13/01/2017


Cross cultural team

We are very pleased to welcome renowned interculturalist and leadership trainer Matthew Hill as our first guest blogger for 2017. To start the year, Matthew is going to discuss why developing cultural sensitivity is even more important than ever in 2017 and suggest how we all can develop our intercultural skills.

We have shifted to the “Post -Truth” age in politics, big-money business and community opinion. In this new era might wins, size matters and the subtle art of intercultural dialogue risks being thrown out of the window for at least a year or two.

We are witnessing an unattractive tone in European communities when discussing refugees or hearing ‘newly elected Presidents’ displaying their distain for the press. In business, we also see examples of large retailers behaving like newly elected autocrats when they negotiate with regular sized suppliers or when they engage in a race to the bottom over employee terms and conditions.

However - all is not lost.

Battling behind the scenes are interculturalists, progressive economists and business leaders and a few new thinking politicians. They are working to promote cultural sensitivity, useful reflection and interpersonal exchange as a pathway to peace and continued commercial prosperity.

Dealing with Difficult People

Interculturalists are familiar with these challenging behaviours and have a few tricks up their sleeves to get past the barriers presented by the insensitive person sitting across the table in a meeting or negotiation.

1. Cultural Negotiation StyleThomas and Kilmann identified five conflict management styles and defined as the Competitive Style the one we are currently encountering with increasing frequency. – When the conversation is all about power and winning then your response needs to be… finding and using… your own power. Interculturalists will tell you “You are never without power.” When you discover the underlying sources of your own leverage, then any negotiation or intercultural dialogue can turn into a reasonable exchange and start to move towards positive agreement.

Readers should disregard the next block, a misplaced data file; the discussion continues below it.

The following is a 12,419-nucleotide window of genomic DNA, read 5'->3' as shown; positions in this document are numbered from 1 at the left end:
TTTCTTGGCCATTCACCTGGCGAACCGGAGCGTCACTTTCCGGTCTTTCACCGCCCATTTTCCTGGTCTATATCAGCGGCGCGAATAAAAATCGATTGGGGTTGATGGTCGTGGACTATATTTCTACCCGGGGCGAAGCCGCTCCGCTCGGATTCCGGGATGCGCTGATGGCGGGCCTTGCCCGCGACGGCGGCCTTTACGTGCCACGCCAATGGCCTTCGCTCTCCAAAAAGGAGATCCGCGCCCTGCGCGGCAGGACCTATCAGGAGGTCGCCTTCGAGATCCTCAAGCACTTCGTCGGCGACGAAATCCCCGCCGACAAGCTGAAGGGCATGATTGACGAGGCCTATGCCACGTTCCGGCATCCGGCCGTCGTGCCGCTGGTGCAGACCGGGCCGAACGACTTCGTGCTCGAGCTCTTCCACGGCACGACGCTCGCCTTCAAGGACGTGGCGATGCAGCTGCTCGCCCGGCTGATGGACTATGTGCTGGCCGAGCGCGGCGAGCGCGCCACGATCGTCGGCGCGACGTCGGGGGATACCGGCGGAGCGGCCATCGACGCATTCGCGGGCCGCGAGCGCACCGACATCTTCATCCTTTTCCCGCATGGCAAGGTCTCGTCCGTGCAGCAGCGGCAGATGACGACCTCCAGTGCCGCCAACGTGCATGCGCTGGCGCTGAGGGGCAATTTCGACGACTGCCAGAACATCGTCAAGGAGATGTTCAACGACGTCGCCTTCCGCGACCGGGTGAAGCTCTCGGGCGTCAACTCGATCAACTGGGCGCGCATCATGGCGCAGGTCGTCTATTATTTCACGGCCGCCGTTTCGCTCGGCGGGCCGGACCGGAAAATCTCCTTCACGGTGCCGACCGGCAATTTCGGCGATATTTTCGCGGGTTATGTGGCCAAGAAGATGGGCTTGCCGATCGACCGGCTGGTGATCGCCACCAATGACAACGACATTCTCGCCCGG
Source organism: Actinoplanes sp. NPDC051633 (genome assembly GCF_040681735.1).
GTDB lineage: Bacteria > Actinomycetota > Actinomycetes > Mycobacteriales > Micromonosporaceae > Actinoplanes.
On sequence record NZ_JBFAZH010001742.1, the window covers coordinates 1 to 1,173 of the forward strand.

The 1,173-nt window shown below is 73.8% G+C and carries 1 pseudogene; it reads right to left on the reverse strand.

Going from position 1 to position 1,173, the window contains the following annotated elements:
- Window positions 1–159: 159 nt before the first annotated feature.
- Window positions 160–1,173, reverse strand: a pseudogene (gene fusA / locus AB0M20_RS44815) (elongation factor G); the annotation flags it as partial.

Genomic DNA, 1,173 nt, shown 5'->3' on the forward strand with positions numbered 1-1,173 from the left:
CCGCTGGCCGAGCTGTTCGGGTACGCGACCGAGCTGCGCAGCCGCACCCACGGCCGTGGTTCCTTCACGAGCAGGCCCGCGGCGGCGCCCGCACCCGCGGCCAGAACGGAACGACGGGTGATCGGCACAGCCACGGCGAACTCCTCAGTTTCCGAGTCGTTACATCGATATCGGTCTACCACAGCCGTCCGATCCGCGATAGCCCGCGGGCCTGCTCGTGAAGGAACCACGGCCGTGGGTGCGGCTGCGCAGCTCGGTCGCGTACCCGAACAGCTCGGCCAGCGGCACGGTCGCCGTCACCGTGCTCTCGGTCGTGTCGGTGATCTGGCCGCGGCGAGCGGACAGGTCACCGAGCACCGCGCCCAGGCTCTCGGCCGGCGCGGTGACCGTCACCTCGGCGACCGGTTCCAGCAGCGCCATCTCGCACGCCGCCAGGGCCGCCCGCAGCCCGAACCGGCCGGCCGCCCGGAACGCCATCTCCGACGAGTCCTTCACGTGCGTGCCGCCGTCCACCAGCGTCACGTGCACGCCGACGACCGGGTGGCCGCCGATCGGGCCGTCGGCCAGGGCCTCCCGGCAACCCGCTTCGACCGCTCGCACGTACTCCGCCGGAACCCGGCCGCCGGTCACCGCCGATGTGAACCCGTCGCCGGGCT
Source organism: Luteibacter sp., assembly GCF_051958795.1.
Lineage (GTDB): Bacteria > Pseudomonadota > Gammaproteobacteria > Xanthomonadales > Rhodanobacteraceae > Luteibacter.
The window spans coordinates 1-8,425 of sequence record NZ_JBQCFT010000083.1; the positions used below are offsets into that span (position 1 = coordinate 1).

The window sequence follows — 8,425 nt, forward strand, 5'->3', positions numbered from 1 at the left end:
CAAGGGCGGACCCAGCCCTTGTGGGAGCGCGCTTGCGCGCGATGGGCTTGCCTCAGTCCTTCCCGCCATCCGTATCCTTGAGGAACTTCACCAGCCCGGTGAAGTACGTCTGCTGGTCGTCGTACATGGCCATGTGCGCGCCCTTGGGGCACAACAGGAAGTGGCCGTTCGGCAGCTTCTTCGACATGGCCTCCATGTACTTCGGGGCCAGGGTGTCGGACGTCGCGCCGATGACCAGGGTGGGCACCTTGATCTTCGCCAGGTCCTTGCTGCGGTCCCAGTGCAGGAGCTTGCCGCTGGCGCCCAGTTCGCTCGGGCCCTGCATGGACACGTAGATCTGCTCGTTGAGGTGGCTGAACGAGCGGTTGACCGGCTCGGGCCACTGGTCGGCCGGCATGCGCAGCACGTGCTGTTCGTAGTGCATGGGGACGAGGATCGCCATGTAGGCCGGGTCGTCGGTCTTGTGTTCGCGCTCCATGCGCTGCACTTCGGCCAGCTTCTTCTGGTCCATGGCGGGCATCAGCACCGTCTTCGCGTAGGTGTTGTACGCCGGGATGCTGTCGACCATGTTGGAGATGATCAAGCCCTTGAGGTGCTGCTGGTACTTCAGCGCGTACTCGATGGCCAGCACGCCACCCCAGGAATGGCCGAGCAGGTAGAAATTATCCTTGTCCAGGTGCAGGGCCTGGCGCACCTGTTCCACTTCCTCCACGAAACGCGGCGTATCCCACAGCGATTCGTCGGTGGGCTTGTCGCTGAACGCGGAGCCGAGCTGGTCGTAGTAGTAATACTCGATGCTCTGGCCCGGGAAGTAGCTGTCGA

2. Cultural Communication Style – The world can be usefully simplified by splitting people’s communication styles into more direct communicators (“I say what I mean and I mean what I say”) and more indirect communicators (“That is an interesting point and you also might like to consider some other options that, in the fullness of time, could provide a useful contribution to your long term vision, don’t you think?”) By simply being aware that both tribes roam the Earth we can feel less offended by the former and less frustrated by the latter.

3. Gamblers, Dancers and Builders – Leaping into the realm of imagination, we can identify various styles of behaviour in our partners and counterparts and adapt accordingly. The Gambler treats business as a game, plays as an individual and is prepared to bet all on a winning hand. The Dancer reacts to the rhythm of the music and the movement of their partner – for them it is about the grace of the pair’s dance more than the outcome. And, the Builder uses process, appropriate knowledge and skill along with dialogue, planning and co-operation to build a structure that will endure the heat, cold and wind that the weather brings and last the test of time.

Reacting to symptoms brings more symptoms

The cultural sensitivity that will be required in large measure in 2017 will allow the business person, the politician or the citizen sat in a town hall meeting to move beyond the drama of symptoms and competitive or fear-based rhetoric to consider the root cultural causes of the communication they are listening to and respond appropriately. When you become an accomplished student of intercultural communication, dialogue becomes more purposeful and constructive, even when faced with the most autocratic, bullying or powerful opponent.

We wish you well with your intercultural dialogue in 2017.

Matthew is an experienced intercultural and leadership trainer and coach, published author and professional speaker. He has lived in the Czech Republic and has worked extensively in 30 countries representing more than 80 nationalities. He also set up and runs the not-for-profit Intercultural Training Channel to help share intercultural resources amongst trainers, coaches and intercultural enthusiasts. 



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